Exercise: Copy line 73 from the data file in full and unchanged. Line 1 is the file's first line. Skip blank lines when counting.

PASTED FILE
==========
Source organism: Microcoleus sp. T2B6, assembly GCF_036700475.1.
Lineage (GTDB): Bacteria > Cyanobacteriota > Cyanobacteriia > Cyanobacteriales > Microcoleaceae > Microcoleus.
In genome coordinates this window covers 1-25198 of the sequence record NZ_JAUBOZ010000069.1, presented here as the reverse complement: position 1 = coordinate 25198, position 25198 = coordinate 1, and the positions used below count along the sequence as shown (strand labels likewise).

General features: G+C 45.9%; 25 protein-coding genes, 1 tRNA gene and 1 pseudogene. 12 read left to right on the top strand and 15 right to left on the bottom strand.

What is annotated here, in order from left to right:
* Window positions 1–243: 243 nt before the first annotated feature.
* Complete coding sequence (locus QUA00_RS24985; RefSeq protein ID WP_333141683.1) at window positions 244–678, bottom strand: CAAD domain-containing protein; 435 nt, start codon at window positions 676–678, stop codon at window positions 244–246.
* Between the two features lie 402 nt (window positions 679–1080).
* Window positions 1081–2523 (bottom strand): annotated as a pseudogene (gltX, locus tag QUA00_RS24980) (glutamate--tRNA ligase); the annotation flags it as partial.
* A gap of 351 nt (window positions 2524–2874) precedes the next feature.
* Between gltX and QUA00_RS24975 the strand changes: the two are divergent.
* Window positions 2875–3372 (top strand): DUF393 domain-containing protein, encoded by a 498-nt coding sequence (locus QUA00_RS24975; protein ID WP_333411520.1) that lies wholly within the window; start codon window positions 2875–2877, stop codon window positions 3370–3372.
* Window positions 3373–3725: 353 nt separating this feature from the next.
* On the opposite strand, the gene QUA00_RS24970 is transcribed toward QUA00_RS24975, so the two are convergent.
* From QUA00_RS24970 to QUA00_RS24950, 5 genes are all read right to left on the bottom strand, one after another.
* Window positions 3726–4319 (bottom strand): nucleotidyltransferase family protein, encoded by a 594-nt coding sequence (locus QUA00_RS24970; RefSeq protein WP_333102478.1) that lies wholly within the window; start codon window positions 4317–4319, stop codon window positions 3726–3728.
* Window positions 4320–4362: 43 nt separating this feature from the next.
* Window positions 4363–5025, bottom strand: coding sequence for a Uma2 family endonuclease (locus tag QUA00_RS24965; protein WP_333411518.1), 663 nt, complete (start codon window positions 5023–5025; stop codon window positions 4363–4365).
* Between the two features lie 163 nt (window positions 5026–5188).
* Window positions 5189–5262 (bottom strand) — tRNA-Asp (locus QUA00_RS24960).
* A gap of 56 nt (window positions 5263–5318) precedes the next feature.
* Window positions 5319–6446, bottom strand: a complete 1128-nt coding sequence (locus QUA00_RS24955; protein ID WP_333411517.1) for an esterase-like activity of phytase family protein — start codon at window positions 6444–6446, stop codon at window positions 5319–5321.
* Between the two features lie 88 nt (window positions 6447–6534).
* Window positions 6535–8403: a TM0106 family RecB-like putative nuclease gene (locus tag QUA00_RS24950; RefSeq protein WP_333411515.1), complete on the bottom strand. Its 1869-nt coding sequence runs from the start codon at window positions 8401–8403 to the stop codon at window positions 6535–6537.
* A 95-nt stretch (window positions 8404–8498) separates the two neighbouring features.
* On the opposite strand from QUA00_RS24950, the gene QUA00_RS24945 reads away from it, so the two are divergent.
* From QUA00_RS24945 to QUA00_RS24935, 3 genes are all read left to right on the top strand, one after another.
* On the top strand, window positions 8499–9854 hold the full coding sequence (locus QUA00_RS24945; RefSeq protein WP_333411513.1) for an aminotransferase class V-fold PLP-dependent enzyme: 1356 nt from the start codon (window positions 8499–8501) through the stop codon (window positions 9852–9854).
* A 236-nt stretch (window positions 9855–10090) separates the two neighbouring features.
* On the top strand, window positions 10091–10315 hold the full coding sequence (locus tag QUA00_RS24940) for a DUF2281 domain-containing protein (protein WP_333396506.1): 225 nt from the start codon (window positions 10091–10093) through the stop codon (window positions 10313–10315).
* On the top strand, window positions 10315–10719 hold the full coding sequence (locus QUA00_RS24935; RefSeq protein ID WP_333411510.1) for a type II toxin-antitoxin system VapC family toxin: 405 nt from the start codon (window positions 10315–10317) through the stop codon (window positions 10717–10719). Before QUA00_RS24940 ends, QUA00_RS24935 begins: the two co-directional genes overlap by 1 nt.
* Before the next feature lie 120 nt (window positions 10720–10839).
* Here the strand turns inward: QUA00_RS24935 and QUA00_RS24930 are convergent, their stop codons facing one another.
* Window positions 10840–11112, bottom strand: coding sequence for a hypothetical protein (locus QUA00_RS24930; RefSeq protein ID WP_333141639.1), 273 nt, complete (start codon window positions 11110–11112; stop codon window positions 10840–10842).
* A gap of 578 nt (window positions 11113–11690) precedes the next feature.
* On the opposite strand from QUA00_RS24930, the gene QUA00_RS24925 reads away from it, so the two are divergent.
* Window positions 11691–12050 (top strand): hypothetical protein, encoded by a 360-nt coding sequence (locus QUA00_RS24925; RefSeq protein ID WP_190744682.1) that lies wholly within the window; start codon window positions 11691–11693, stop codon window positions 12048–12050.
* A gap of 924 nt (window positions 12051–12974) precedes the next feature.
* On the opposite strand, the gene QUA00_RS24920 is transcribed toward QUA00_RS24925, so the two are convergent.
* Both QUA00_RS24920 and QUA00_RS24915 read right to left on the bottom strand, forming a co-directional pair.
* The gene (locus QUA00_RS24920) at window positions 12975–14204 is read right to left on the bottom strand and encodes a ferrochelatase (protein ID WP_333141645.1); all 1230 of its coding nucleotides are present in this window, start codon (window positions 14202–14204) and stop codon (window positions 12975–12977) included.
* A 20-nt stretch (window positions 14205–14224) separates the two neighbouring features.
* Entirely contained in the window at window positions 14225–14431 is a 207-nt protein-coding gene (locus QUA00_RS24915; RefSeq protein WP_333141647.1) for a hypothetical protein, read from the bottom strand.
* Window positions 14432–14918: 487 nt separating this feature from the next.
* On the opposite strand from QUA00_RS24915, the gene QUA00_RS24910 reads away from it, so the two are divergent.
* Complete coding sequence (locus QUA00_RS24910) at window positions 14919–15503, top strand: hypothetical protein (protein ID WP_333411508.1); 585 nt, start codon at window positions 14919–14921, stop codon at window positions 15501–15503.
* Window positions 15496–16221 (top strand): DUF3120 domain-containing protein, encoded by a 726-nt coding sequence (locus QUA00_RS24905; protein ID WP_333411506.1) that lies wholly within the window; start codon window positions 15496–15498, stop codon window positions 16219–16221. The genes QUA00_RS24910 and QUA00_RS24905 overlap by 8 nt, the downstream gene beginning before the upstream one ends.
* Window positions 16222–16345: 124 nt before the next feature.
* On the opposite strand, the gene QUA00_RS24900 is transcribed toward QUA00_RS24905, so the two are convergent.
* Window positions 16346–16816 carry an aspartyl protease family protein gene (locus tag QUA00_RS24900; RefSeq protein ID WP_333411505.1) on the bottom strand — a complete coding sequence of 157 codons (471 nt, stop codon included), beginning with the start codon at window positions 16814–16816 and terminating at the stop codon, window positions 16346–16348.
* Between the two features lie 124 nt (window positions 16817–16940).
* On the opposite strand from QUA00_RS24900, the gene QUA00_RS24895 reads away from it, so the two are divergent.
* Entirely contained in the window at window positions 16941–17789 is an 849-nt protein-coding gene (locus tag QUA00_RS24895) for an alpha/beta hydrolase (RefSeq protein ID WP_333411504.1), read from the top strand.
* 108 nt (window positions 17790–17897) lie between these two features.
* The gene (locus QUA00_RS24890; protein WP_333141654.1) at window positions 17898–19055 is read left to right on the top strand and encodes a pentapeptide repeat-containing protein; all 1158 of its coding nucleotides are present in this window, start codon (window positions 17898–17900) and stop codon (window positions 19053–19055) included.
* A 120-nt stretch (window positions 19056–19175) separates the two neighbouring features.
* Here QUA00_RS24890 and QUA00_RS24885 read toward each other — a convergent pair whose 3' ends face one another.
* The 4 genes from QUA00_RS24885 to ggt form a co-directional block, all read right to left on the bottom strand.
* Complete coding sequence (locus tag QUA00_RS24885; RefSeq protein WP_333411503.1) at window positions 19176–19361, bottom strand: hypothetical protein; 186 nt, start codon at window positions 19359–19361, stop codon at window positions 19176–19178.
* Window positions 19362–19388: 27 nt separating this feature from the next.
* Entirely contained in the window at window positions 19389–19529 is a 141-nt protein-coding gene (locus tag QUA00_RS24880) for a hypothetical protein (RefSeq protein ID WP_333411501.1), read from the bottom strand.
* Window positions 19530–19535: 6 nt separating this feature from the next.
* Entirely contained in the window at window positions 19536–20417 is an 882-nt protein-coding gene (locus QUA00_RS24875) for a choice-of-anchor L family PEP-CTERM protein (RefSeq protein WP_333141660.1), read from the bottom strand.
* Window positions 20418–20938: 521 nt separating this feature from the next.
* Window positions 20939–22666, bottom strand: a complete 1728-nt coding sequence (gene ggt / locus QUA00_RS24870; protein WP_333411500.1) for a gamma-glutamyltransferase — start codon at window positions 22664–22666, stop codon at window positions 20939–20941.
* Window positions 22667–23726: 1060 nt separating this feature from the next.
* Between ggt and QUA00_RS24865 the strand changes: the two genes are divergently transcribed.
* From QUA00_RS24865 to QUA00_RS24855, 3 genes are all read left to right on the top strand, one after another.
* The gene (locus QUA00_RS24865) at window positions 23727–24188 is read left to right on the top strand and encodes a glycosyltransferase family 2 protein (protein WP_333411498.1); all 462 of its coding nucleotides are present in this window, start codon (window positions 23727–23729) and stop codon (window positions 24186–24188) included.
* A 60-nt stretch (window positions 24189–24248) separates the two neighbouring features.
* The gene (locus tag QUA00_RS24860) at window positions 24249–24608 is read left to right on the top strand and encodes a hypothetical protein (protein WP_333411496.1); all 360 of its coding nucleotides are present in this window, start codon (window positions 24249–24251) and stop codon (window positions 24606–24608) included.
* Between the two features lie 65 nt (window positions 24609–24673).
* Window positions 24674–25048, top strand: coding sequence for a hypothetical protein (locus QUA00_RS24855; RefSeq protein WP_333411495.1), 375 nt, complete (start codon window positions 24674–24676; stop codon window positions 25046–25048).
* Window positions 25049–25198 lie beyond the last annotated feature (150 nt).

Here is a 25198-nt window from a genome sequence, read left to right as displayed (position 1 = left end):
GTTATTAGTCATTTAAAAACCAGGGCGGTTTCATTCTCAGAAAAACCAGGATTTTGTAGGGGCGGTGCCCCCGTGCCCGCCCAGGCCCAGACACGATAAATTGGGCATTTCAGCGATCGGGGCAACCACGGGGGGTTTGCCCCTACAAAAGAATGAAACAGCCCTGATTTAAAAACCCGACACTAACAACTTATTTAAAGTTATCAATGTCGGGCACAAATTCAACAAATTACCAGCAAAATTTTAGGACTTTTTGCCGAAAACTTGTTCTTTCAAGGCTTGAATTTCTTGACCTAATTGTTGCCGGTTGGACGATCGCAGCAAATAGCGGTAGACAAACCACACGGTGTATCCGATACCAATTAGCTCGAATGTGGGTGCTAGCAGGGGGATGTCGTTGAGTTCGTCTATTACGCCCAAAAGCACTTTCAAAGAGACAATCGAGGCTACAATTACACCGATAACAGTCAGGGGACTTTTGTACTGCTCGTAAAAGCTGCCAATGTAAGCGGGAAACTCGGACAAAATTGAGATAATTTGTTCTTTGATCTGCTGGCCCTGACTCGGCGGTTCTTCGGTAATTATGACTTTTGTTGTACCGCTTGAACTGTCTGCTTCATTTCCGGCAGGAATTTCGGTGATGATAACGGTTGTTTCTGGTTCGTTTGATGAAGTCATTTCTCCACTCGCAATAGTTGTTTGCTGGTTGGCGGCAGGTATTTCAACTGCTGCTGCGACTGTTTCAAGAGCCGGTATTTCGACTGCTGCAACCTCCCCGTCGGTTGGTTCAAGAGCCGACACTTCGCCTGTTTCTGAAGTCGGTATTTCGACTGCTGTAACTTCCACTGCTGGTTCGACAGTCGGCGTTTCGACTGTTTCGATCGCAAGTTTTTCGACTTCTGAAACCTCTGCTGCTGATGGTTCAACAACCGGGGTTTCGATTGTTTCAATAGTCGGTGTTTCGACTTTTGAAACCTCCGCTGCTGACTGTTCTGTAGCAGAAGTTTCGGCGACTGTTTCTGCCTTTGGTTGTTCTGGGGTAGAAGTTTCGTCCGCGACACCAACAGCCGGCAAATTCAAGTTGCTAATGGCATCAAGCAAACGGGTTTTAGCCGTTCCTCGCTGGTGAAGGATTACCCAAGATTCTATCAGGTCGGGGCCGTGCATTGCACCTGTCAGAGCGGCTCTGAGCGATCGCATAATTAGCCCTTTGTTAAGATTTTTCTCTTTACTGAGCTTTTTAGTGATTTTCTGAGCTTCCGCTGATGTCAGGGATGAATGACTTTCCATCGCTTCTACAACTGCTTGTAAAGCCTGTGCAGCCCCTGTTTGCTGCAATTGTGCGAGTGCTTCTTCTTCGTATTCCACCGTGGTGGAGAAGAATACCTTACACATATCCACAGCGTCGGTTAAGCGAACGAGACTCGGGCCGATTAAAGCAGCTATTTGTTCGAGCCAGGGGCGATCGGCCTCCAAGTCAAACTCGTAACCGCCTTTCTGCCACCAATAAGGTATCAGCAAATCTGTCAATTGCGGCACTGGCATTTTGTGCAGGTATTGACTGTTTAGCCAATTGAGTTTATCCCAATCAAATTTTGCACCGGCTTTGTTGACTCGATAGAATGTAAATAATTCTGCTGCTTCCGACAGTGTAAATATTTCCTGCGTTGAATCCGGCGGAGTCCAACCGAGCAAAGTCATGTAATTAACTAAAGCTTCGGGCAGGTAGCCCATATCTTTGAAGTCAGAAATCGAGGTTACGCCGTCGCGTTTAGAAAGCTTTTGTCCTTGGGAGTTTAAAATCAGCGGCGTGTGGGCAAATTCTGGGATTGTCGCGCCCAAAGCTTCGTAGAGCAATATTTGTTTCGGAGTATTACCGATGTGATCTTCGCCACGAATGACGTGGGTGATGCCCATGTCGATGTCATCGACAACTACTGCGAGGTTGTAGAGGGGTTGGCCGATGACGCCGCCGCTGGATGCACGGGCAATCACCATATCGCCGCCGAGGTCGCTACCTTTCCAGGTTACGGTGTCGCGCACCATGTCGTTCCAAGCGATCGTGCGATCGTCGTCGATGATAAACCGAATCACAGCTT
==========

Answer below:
* Window positions 24674–25048, top strand: coding sequence for a hypothetical protein (locus QUA00_RS24855; RefSeq protein WP_333411495.1), 375 nt, complete (start codon window positions 24674–24676; stop codon window positions 25046–25048).